Her father listened then asked, "How is your friend Audrey doing?"

She replied, "Audrey is barely getting by. All she takes are easy classes, she never studies, and she barely has a 2.0 GPA. She is so popular on campus; college for her is a blast. She's always invited to all the parties, and lots of times she doesn't even show up for classes because she's too hung over.

Her father asked her, "Why don't you got to the Deans' office and ask him to deduct a 1.0 off your GPA and give it to your friend Audrey, who only has a 2.0. That way you will both have a 3.0 GPA and certainly that would be fair and equal distribution of GPA."

The daughter, visibly shocked by her father's suggestion, angrily fired back, "That's a crazy idea. How would that be fair? I've worked really hard for my grades! I've invested a lot of time, and a lot of hard work. Audrey has done next to nothing toward her degree. She played while I worked my tail off!"

The father slowly smiled, winked and said gently, "Welcome to the Republican Party."

What is PR?

Public Relations sounds more like what Exxon must do when there is an oil spill, or the necessary evil of corporations to "spin" their story. I prefer to call those examples the "spin cycle". Public Relations is defined on wikipedia as the management of internal and external communication of an organization to create and maintain a positive image. Public relations involves popularizing successes, downplaying failures, announcing changes, and many other activities.

How does this apply to you, and why is it so important? Because it's CHEAP, and PRICELESS exposure for your business. Sure you can buy a 30 second spot during the evening newscast, but you can't purchase a story. To actually have the news anchor talk favorably about your business is one of the most powerful means of getting your message out. To have a news editor do a write up on your start-up business, your new employee that you hired, the new truck that your company purchased, the medical fair that is being held in your parking lot, and yes... a news editor actually picked up one of our clients press releases heralding the new carpet that was installed in their hallway (that one suprised me too!)

So how do you go about getting this elusive PR thing done? A shameless plug for Mustard N Relish, you can call us and we'll do the research, the writing, the distribution and follow up. But you wonder, how do you tie everything together in a nice neat little package that looks attractive to the media? Tomorrow, you'll learn the three principles of Public Relations.

Sunday, March 2, 2008

Auto Advertising... why we don't work with many car dealers

First, read this story from the Spartanburg Hearld Journal here:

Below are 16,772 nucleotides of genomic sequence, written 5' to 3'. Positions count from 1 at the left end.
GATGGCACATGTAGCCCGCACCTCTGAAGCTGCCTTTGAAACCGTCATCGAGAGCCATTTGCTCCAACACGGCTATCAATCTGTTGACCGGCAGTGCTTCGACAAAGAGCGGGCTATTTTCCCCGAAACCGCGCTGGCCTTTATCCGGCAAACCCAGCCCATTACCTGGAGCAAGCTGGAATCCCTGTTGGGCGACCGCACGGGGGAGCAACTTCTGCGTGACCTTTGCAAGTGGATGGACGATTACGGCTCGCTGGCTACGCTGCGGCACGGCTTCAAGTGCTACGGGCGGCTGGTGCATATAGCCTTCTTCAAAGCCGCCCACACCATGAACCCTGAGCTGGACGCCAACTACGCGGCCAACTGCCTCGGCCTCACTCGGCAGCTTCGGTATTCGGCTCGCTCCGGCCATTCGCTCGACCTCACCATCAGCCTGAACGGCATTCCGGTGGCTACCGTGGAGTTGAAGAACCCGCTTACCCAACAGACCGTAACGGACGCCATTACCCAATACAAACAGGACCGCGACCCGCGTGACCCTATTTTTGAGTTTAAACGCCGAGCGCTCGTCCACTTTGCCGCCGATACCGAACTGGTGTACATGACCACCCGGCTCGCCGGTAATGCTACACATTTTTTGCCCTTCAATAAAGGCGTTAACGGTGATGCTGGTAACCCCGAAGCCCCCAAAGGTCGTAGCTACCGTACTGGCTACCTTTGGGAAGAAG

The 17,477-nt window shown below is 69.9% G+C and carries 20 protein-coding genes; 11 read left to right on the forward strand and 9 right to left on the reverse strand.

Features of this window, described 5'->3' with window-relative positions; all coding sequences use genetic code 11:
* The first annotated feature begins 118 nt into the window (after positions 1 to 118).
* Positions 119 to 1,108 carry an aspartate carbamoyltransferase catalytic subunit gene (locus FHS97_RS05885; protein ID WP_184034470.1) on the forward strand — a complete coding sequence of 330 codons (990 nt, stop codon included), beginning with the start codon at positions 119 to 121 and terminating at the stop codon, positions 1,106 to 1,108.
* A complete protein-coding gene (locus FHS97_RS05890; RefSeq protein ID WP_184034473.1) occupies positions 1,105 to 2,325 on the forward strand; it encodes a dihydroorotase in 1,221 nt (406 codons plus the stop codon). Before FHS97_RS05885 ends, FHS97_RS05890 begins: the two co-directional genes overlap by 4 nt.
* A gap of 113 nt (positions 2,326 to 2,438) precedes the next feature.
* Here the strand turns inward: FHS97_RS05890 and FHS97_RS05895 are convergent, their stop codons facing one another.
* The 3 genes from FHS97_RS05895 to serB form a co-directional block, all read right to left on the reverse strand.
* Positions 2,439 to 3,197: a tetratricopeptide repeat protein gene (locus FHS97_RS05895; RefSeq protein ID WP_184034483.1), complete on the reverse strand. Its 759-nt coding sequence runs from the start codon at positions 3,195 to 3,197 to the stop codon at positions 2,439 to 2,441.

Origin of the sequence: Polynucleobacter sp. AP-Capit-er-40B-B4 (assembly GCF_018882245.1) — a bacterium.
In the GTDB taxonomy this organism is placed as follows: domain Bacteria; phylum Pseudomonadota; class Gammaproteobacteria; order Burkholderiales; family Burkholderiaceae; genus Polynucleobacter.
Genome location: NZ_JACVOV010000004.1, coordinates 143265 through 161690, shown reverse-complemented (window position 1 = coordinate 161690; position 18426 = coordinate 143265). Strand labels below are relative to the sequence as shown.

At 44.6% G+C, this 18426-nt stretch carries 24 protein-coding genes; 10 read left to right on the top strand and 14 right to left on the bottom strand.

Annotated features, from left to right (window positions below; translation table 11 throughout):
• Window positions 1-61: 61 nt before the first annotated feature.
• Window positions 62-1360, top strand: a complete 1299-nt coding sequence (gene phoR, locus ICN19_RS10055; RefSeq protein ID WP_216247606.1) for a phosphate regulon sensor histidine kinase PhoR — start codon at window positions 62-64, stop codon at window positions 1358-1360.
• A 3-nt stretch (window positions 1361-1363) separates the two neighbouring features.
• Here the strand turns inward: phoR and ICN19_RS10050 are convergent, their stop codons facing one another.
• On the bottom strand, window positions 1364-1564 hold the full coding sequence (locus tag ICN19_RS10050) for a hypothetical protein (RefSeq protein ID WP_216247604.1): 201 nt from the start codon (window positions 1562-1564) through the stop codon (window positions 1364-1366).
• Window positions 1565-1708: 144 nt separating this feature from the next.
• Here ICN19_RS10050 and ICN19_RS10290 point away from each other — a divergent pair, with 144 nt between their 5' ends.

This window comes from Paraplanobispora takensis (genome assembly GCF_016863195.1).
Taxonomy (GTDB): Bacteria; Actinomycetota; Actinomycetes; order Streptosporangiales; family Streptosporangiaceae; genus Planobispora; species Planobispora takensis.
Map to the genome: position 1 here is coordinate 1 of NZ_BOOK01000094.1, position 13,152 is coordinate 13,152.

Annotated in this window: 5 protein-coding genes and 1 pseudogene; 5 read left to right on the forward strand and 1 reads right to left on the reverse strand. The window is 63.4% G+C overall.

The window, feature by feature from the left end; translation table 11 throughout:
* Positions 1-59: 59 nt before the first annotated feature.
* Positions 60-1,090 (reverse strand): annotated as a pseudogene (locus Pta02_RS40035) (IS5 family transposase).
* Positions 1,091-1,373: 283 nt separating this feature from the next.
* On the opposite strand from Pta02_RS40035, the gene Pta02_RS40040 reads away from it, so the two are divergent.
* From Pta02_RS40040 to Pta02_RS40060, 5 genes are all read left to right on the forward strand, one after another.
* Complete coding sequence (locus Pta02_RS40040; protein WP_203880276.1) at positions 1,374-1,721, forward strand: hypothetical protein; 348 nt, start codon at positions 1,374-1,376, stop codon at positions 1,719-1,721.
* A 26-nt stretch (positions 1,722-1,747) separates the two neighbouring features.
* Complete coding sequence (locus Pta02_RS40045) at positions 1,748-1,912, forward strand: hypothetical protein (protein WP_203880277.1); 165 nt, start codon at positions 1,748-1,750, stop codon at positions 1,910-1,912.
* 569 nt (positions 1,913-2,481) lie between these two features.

Now, what are your thoughts?

Putting My Neck Out...

Sometimes you just gotta take chances. After all, being in business for yourself is a risk. Risk doesn't stop at turning on your open sign, you must take them everyday when you're running a business. So here is my risk... a challenge to you. I want you to write down on a piece of paper this phrase: "But... This is the way I've always done it!" Sound familiar?

What mediums are included in your marketing plan? Radio, television, outdoor, direct mail... maybe even (EGADS!) newspaper? Maybe you've dabbled in internet marketing? What about text messaging? At this time last year I would have poo poo'ed a text message campaign as hokey and pretty radical. Not today. And yes, it's probably outside your comfort zone and you're correct, it's not the way you've always done it.

In January we executed a trial text messaging campaign for a client. I was skeptical. We spent $500 to use the 5 digit text code of a radio station and they included a set of 15 second commercials to promote the campaign. Here's how it worked. The 15 second spot encouraged listeners to text a keyword (for example, FOOD) to the 5 digit text number, 24261. As soon as the listener hit SEND, a text message arrived back in their text message inbox with the clients message and call to action. For as small of a campaign as we did, I would have been pretty happy with about 50 responses. At weeks end we had over 150 responses! That's 150 people who had a text message with a tangible message that they could save and act upon, and some even forwarded to their friends! We also had captured their phone number for future text campaigns (since they opted in to the program by texting... and should the decide they no longer want to recieve messages, they can send the word STOP back to the same number and ithout hassle be deleted from the campaign.) I'm hooked. This is pretty strong stuff.

If you need to reach customers under the age of 35, this is your medium. And in addition to the traditional marketing opportunites that Mustard N Relish can help you with, we have a 5 digit text code at our disposal for your campaign. This is a quick medium to utilize... within 5 minutes or less your text campaign is set up and ready for use.